Hollywood is burning.
Karen and I lock every door in the house, shut tight the windows, switch off all the lights.
Gazing from our bedroom window, we watch orange flames licking at the darkness, pillars of black smoke climbing into the sky. We can actually smell burning rubber.
“Look how close they are,” says Karen.
“Just past La Cienega. Maybe eight blocks away.”
Karen gives me a long penetrating gaze.
She says: “What do we do if they come here?”
My mind is racing away. I don’t say it out loud, but we are defenseless. Unless I get crazy inventive like Dustin Hoffman in Straw Dogs.
“After this is all over,” I vow, “I’m going to go out and buy a pistol.”
Karen says: “How about a shotgun?”
Two Hours Earlier:
The mob is surging towards the front doors of the theater. They are shouting, but the glass doors are so thick we cannot hear what they’re screaming. One look is all we need, faces twisted into expressions of raw hatred. There is no doubt that the mob is intent on some serious violence.
We’re at a screening for a new movie. It’s a Hollywood premiere and charity event for, get this, inner city kids.
I’m friends with the executive producer.
“Bring Karen and the kids,” the producer chirps on the phone,“it’s a kid-friendly movie, there’s gonna be a reception, and really Robert, it’s gonna be fab-u-lous.”
And so: because this producer is my friend and I want to support her movie, and because I’m a Hollywood screenwriter, and because personal relationships grease the wheels of the business, and because this lady producer is a player and admires my work, I schlep Karen, Ariel, and Offspring #2 to this classic Hollywood event.
What could possibly go wrong at a swanky Hollywood premiere?
It is a Wednesday evening, April 29, 1992. The Rodney King tape has been running like an eternal loop on every network 24/7.
The film, a real stinker, has, at long last, cut to its final fade to black. Everyone is now mingling in the reception area. Guests congratulate the producer, director and stars, assuring them that the film is: ”Great, just great,” and “the best work they have ever done,” all the expected and acceptable lies we tell each other.
Suddenly a chill sweeps through the room.
Something is happening.
It’s happening outside.
I step towards the large plate glass doors of the theater. The security men, two burly rent-a-cops, deeply alarmed, start locking the row of doors.
Mesmerized, I stare as something hard bounces off the thick glass. There is a tiny white wound.
“Step back from the doors,” the security men call out in surprisingly firm voices.
I stay put. I want to see what’s happening.
“Please, step away from the doors,” they plead repeatedly as more guests press forward trying to glimpse the fearful gathering outside.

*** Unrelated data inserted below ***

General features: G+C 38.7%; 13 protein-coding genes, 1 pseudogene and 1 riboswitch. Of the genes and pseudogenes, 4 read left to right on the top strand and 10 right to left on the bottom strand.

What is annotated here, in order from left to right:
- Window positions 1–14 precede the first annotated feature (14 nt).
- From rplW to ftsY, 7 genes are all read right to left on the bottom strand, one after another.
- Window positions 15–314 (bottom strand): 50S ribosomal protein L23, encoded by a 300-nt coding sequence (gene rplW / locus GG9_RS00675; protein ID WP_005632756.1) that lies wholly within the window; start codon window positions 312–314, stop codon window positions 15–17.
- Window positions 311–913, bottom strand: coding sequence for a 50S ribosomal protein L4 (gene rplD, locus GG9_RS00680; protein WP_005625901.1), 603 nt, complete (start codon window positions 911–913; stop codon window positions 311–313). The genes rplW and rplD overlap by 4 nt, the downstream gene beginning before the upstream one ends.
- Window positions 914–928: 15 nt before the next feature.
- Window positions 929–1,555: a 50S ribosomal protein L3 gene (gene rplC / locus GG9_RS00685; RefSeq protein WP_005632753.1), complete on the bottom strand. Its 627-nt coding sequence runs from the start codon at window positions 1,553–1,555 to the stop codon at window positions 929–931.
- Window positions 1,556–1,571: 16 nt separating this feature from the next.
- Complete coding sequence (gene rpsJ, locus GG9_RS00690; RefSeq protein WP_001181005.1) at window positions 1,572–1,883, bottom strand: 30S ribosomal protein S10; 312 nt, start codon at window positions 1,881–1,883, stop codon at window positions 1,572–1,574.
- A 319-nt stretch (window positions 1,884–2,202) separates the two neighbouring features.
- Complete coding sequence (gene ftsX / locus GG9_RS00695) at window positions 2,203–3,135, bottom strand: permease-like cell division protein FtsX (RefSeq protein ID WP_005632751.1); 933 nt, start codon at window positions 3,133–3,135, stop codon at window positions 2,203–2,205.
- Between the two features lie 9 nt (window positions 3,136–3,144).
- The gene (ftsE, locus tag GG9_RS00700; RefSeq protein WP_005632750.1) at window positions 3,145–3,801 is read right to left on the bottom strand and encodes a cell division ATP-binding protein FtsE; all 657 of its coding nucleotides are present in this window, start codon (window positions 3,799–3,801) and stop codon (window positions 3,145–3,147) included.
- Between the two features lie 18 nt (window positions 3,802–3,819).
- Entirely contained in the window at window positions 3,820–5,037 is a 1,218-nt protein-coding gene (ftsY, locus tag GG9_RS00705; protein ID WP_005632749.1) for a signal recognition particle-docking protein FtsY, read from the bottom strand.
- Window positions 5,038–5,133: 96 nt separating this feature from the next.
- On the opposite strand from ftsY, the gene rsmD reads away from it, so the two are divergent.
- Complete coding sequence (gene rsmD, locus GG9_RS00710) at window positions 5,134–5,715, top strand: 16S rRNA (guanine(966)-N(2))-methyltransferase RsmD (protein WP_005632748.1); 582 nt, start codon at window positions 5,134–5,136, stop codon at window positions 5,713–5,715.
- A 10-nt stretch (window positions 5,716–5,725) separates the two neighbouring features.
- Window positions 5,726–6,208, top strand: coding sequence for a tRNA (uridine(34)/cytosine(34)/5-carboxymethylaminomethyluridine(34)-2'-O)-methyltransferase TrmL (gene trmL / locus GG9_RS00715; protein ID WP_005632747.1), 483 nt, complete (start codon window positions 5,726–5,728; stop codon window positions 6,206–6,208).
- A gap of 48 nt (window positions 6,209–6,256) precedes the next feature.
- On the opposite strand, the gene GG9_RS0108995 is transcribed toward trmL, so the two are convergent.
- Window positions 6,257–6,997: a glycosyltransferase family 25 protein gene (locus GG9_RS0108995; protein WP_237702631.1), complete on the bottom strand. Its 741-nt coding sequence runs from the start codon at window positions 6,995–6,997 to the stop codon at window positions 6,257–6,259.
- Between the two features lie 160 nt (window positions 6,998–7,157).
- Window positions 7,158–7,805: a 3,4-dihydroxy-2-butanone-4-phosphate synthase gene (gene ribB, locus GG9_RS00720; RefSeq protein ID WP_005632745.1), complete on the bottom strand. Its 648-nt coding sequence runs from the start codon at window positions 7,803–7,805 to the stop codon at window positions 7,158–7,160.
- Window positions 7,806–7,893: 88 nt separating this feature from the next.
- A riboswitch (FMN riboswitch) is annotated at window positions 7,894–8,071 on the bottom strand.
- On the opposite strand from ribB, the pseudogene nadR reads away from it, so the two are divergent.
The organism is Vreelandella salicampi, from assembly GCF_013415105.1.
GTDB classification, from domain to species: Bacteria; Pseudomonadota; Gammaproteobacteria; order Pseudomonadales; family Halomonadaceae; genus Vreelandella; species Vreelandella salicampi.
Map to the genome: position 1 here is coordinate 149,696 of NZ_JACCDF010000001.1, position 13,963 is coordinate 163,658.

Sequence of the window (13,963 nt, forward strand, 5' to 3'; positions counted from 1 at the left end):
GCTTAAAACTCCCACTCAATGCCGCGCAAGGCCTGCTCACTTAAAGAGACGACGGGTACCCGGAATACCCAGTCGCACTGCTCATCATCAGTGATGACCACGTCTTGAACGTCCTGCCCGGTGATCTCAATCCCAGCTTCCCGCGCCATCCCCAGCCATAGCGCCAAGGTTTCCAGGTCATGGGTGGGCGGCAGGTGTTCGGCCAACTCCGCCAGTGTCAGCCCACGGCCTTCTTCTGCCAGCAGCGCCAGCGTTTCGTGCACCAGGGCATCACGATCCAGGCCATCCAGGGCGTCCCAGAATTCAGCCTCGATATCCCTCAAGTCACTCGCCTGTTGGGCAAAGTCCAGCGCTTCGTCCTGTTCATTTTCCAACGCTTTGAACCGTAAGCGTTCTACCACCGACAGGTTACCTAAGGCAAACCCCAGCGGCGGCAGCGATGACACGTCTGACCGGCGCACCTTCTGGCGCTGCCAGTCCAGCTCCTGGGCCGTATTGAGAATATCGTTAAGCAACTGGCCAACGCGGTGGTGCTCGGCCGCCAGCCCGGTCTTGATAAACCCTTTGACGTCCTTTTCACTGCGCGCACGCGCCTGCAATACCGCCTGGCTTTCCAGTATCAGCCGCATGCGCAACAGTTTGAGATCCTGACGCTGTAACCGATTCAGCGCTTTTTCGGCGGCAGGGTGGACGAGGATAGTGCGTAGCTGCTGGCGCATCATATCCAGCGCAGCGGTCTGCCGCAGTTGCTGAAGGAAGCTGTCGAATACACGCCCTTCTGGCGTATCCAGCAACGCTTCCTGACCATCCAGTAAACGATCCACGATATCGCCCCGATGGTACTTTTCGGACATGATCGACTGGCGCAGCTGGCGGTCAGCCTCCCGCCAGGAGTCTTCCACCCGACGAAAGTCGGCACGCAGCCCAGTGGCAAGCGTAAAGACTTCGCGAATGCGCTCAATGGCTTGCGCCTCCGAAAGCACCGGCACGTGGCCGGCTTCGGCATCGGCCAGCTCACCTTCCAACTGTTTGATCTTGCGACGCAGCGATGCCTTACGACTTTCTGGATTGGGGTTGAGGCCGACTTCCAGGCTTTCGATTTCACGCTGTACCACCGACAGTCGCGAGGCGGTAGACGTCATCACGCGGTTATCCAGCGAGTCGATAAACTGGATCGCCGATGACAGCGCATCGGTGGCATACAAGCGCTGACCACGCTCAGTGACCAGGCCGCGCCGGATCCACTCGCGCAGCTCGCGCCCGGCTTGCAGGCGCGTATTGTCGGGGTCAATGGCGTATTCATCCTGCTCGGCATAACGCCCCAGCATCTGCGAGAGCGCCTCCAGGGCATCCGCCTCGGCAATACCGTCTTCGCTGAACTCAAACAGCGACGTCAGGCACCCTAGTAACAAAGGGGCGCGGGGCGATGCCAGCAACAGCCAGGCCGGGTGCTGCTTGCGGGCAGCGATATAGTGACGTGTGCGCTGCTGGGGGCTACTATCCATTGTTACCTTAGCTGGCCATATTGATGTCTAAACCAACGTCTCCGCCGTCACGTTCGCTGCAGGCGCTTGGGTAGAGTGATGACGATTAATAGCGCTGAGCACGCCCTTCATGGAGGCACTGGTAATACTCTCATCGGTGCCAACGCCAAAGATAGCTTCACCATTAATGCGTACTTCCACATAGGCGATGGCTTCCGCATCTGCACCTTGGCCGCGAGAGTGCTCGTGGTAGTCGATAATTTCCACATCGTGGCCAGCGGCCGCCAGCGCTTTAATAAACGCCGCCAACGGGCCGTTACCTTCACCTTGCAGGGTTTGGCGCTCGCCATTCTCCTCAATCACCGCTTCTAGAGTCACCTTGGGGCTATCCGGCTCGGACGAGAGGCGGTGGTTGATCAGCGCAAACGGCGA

I see it happening. A classic shot unwinding in slow motion: the mob swarms towards the movie theater, towards us: a thick wave of fury marching with a terrible velocity towards this cocoon of well-intentioned Hollywood—there’s no way around this—Hollywood Liberals.
Sheesh, talk about a target-rich environment.
It’s almost funny.
Here we are, inside, raising charity for inner city kids and—
—and these inner city kids are outside trying to get in. Not, mind you, to express their ever-lasting appreciation for our spectacular generosity. Nope, hard as it is to believe, but it looks as if the objects of our charity would like to lynch us.
Or maybe burn us to death.
Almost funny. But not quite.
Abruptly, the lights go out, and we are plunged into darkness.
Offspring #2 leaps into my arms.
Trembling like a frightened rabbit, she stutters:
“D-d-d-addy, what’s happening?”
Karen grips my arm:
Ariel squeezes my hand, and asks:
“What happened to the lights?”
A woman screams.
And just like in the movies I can sense panic spreading through the crowd.
During the 1973 Yom Kippur War I had a long and detailed conversation with an Israeli officer, an incredibly brave and highly decorated tank commander, who explained why Israel always beat the Arabs in war:
“We maneuver, we remain flexible and liquid. The Arabs have a fatal tendency to fall back into a defensive posture. You cannot win a battle or a war when your position is static. We shoot and scoot. We keep moving, we probe the enemies flank and then move in for the kill.”
We are trapped in the lobby and outside a mob of rioters, are moving in, surrounding the building.
I’m determined to go Israeli.
Next Week: Part II: Escape. In which Los Angeles devolves into anarchy, and the police are revealed to be helpless, hopeless — and useless.
Note: I’m frequently asked how I’m able to remember incidents in such detail, including dialogue, from so many years ago? It’s simple. I do not rely on my memory. I have been keeping a detailed diary for over 20-years. This post, as so many others, is based on my diaries. If there are gaps in my entries, I check with Karen. She was also keeping a diary, plus Karen has a phenomenal memory.
Copyright © Robert J. Avrech